— Declan Meagher ‘ 12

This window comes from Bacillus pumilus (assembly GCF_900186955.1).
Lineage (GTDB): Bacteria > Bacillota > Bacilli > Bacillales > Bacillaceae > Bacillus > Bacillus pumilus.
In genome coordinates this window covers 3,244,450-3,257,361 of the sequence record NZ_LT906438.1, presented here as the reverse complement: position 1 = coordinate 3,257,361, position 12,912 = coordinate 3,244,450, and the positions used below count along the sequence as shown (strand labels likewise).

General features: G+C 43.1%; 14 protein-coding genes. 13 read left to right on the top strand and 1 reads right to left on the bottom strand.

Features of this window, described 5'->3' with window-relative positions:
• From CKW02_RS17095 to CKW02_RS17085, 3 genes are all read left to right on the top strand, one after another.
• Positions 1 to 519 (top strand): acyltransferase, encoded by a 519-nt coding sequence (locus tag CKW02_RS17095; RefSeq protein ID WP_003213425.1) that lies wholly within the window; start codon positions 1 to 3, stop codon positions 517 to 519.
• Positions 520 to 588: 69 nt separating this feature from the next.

The air hung hot and thick over the throngs of people packed into a crumbling street somewhere in the midst of Buenos Aires. It clung to my skin and tangled itself into my hair and forged a connection between the thousands who were moving as a unit, traveling ever faster toward a common goal. In the midst of the boarded-up houses, the flea-ridden starving dogs and the legless panhandlers whose sole purpose was one more moneada, there was a feeling of relentless hope. The crowd pushed forever onward in its state of excited fervor. A low, hushed murmur rose out of the depth of the crowd, not daring to get too loud and not daring to break the anticipation. The intensity of the living, breathing thing that was the crowd was so high it was as if at any moment it would all be too much, and a riot would ensue. Cops clad in black with bulletproof vests, thick black batons and Plexiglas shields lined the street in silent apprehension. The crowd did not notice. It flowed around them and continued onward at an ever-increasing rate. Old men, fierce women and determined children moved forward in near silence with their eyes barely wavering from the horizon. Vendors lingered on the street, attempting to make a buck. They had no luck, but they didn’t care; they